When you’re looking up at the night sky, you might notice some stars stand out as brighter and different in color from others. Most stars in space are ‘main sequence’ types, like our Sun. But, the standouts we see are the ‘giants’.
Stars are celestial bodies that emit light and radiation.
How many different types of stars are there?
There are over a dozen kinds of stars in our sky but most stars in space fall into three main groups:
— Main Sequence: dwarf stars, yellow dwarf, red dwarf (young stars)
— Giants: Blue, Red, Supergiants (old large stars)
— Faint small: White, Brown dwarfs, Neutrons, Pulsars (fading or dying)
Dwarf stars account for 90% of stars known in our Universe and vary from blue to red, indicating their wide range of temperatures.
The main star types correspond to a stage in the ‘life’ of the star. But the details are more intricate, as depicted in the tree of the stellar life cycle shown below.
For the sake of maintaining the interest of budding astronomers, I’ll center the following on the sort of star relevant for your night sky viewing…and then include some others for interest.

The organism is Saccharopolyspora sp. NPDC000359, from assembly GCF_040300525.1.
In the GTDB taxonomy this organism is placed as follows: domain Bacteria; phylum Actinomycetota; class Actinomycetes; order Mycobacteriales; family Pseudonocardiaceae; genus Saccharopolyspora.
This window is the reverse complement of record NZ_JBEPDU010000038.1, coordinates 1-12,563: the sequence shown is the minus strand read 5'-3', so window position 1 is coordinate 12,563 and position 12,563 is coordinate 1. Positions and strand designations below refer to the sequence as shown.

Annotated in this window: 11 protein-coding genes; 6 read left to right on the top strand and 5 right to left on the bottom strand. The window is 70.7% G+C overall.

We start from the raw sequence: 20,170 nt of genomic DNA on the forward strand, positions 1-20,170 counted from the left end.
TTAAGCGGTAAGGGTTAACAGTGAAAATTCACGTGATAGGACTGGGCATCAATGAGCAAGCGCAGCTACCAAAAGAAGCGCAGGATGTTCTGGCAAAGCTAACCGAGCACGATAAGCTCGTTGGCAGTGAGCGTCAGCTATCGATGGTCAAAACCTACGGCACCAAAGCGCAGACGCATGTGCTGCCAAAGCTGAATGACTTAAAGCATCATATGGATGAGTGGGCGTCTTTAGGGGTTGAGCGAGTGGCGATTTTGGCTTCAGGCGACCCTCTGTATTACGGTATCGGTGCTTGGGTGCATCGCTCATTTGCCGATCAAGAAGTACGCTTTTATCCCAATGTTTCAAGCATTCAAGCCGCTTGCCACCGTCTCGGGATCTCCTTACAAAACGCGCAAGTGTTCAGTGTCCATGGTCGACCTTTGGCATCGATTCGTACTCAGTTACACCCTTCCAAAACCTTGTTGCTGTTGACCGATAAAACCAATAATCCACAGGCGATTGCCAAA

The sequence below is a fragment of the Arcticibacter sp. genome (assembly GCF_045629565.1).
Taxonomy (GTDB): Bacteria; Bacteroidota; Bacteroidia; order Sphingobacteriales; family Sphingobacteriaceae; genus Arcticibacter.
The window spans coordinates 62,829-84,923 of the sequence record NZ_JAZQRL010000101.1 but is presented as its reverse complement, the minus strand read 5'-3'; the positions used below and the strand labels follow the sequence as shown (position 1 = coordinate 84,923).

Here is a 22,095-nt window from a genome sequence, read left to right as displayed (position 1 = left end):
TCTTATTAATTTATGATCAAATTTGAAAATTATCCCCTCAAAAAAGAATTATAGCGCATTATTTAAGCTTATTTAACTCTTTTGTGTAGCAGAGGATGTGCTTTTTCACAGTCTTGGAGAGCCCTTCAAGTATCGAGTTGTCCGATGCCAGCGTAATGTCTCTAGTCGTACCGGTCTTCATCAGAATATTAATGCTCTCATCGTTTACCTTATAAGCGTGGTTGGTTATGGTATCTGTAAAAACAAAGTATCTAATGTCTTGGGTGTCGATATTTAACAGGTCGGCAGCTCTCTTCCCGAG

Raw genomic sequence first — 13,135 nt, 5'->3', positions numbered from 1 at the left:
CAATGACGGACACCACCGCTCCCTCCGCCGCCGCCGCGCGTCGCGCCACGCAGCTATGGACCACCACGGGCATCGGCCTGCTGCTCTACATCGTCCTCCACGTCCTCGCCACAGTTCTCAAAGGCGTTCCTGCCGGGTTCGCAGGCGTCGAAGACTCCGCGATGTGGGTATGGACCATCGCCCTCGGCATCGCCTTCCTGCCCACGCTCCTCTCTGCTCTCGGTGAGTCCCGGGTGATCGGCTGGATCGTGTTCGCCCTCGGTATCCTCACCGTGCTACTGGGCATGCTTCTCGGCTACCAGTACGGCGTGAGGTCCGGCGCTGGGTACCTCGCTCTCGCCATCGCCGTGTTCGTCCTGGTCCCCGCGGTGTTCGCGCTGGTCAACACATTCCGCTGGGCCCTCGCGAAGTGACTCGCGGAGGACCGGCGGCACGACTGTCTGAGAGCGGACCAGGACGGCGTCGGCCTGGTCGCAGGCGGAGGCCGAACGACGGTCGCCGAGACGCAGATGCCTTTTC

types of stars in space
Main sequence dwarf Stars
The main sequence stars fuse hydrogen to form helium in their cores. They include yellow and red dwarf stars. On the star temperature chart, yellow dwarfs are hotter than red dwarf stars.
A yellow dwarf is the type of star the Sun is. You’ll see our Sun fitting in among the main sequence stars in the star spectral class chart shown. If you look at the OBAFGKM chart axis, you’ll see our Sun is a G type within the spectral classification.
Only a ‘young’ star, with an estimated age of 4.6m years and a lifespan of about 10 billion (1010) years, our Sun is expected to last another 7 billion years.
Red dwarfs are the most common stars in our Milky Way but are too faint to see with the naked eye.
Examples of dwarf stars to locate:
- Sirius A — blue-white (in constellation Canis major)
- Beta Centauri — blue (one of the pointer stars, seen in the southern hemisphere)
- Alpha Centauri A and B — yellow (part of the pointer stars, southern hemisphere)
- Barnard’s Star — red (in constellation Ophiuchus)